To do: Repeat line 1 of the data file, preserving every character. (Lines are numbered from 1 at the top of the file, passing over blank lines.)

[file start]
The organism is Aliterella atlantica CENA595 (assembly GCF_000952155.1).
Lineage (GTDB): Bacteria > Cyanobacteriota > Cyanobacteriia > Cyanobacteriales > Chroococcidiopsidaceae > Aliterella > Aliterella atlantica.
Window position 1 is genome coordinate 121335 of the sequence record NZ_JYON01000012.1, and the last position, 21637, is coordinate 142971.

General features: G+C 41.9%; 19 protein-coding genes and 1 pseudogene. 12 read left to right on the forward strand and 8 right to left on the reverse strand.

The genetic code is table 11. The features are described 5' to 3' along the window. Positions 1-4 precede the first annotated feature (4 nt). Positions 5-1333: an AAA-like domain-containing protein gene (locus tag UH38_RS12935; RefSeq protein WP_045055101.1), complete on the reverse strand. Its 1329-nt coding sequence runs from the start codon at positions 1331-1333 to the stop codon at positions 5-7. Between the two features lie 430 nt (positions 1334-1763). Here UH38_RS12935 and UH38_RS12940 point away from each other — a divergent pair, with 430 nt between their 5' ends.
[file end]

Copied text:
The organism is Aliterella atlantica CENA595 (assembly GCF_000952155.1).